The timing of the major breakpoints in money markets is best captured by the following diagram from GMX, which shows the chronology of the crisis:

chronology 1

chronology 2

 A different take on the exogenous nature of the financial shock

 This diagram helps to illustrate an important point from GMX. The authors challenge the view that the crisis was caused by the failure of Lehman Brothers. In their analysis, the shock of the Lehman collapse was endogenous, as it came from the build-up of risk and fragility in the financial system – specifically, the increasing fragility in the money market at the time caused by the shortening of maturities.


In viewing the Lehman collapse as endogenous to a fragile financial system, a different perspective is gained on possible financial market regulation. While the Basel III rules on capital and liquidity (even with the recent softening of these rules) is a move in the right direction, the chronology spelt out by GMX shows that a shock in the financial system is unlikely to come without prior warning signs. Of course, one might argue that higher capital ratios and liquidity provisions should enhance the inherent stability of the financial system, but the targeted spotlight of regulators could also ensure a crisis is resolved before a shock takes place.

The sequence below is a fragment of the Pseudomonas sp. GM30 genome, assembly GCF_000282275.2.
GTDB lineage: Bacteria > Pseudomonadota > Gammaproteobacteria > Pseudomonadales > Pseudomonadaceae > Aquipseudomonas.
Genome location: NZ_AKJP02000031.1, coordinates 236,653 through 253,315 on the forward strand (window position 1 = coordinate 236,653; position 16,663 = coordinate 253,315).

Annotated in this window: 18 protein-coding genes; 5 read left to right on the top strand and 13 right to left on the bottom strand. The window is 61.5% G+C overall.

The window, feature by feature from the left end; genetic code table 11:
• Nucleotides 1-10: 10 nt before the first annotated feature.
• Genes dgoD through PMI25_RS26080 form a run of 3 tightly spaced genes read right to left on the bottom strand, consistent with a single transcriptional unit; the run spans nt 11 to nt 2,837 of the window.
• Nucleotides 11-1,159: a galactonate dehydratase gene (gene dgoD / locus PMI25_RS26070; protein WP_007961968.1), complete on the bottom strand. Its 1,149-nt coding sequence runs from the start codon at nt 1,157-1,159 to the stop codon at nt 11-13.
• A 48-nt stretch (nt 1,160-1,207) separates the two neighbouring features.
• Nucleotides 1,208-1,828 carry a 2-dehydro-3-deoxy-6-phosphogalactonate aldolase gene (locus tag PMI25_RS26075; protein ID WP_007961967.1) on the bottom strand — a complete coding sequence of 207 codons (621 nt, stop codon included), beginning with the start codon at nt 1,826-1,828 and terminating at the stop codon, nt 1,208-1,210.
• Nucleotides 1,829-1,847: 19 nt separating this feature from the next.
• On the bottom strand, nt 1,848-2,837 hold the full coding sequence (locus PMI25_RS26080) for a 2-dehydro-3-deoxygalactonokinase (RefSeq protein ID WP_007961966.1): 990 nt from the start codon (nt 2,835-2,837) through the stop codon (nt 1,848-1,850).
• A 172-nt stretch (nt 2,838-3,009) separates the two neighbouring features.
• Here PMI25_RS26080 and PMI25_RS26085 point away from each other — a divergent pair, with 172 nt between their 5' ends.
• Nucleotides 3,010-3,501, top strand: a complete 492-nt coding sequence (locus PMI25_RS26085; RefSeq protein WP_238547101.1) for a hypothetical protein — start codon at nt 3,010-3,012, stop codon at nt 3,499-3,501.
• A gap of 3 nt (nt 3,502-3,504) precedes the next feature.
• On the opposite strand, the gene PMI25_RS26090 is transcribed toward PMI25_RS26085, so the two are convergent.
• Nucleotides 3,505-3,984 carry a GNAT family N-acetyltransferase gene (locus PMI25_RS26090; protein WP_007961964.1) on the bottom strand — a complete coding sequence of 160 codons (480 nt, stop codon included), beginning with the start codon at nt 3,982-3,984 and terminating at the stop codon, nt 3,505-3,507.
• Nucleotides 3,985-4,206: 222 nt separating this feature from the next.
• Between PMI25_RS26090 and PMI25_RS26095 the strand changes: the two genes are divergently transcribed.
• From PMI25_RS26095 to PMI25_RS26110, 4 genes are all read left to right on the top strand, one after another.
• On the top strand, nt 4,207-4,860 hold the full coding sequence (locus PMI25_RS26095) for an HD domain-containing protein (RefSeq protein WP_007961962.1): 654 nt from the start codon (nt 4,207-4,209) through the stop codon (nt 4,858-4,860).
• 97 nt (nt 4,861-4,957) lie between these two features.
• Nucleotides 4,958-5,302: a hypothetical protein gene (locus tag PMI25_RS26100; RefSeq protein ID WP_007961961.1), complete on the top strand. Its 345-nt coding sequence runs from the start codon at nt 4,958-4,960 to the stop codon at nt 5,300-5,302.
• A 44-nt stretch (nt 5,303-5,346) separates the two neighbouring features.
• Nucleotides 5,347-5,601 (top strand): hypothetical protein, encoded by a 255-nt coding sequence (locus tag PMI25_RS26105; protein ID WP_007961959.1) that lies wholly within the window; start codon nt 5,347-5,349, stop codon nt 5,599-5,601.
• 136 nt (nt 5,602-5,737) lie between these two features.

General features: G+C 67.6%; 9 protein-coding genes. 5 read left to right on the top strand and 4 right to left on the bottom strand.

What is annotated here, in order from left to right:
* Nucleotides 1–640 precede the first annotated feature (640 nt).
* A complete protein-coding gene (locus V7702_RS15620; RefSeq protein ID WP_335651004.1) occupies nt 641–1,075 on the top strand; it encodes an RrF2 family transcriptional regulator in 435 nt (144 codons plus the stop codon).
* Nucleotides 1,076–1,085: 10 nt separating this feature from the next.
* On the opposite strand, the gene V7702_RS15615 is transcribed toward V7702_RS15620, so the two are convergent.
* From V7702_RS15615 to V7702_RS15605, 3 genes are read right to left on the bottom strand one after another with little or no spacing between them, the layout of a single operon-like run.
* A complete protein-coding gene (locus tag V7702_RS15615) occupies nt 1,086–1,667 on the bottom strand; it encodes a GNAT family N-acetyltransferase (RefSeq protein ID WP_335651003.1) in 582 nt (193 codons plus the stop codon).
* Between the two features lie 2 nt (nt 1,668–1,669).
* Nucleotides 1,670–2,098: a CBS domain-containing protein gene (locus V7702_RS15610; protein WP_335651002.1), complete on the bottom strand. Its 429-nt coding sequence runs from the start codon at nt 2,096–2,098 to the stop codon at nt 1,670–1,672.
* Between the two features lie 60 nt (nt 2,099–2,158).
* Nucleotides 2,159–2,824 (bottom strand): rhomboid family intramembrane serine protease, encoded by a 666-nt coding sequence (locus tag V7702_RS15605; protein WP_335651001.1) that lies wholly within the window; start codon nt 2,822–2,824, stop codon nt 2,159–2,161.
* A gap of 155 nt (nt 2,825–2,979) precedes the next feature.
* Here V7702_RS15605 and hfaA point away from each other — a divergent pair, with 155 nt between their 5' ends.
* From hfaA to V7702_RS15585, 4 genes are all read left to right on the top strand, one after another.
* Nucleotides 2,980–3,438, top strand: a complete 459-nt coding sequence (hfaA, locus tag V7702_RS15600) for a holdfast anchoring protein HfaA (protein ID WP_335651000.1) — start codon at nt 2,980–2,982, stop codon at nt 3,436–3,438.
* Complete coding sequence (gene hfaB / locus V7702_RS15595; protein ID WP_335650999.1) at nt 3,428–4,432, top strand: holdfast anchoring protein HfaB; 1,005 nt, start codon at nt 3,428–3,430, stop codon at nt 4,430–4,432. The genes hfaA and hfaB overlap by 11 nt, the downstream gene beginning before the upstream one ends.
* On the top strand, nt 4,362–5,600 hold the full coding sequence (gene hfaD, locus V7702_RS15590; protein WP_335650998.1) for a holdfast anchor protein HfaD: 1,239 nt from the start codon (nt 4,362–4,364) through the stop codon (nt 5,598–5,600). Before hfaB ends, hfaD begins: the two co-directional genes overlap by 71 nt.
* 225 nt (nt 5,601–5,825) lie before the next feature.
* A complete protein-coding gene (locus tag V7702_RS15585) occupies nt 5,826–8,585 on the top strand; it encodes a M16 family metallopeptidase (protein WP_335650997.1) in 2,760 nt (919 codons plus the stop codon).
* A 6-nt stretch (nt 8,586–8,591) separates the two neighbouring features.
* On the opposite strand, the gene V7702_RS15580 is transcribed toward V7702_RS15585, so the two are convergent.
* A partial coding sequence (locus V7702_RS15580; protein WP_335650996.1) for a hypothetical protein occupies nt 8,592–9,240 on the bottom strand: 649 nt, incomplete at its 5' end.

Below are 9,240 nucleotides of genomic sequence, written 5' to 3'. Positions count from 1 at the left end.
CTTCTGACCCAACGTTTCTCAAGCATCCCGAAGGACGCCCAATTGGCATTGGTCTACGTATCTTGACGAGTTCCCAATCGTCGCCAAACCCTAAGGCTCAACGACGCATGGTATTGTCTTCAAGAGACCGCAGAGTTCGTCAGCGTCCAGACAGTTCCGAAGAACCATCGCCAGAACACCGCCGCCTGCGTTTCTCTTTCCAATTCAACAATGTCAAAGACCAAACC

Regulators should stop any early signs of a financial crisis turning into a full-blown financial shock. Although the next financial crisis will not show the same presentation of events as the last one, these breakpoints in money markets provide warning signs that can and should be monitored.

The technique offered in this paper for assessing breakpoints is highly valuable, but I can’t help but also think about assessing financial and money market conditions with error correction models.

GMX chronicled the flight from maturity in the crisis, as industry participants tried to shorten maturities and re-create the ‘money-ness’ of their instruments. In normal times, money market instruments are essentially riskless, becoming like money. In these times, the spreads are all very low and the term structures are flat. In the crisis, these relationships did not hold.

Perhaps, therefore, this lends itself to an ECM approach, as the long run relationships are of low spreads and the ‘money-ness’ of these instruments. An ECM can capture these relationships and give insights into when the market is out of its long run equilibrium. Depending on the length of the time series, some event analysis could be used around times when these money markets were significantly out of their equilibrium. Perhaps there’s some interesting lessons to learn from this exercise.

[1] Gorton, G, Metrick, A, & Xie, L (2012). The Flight from Maturity.


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One response to “Understanding the financial in financial crisis

  1. Pingback: Financial Market Stability: The Third leg of Macroeconomic Policy | globalmacromatters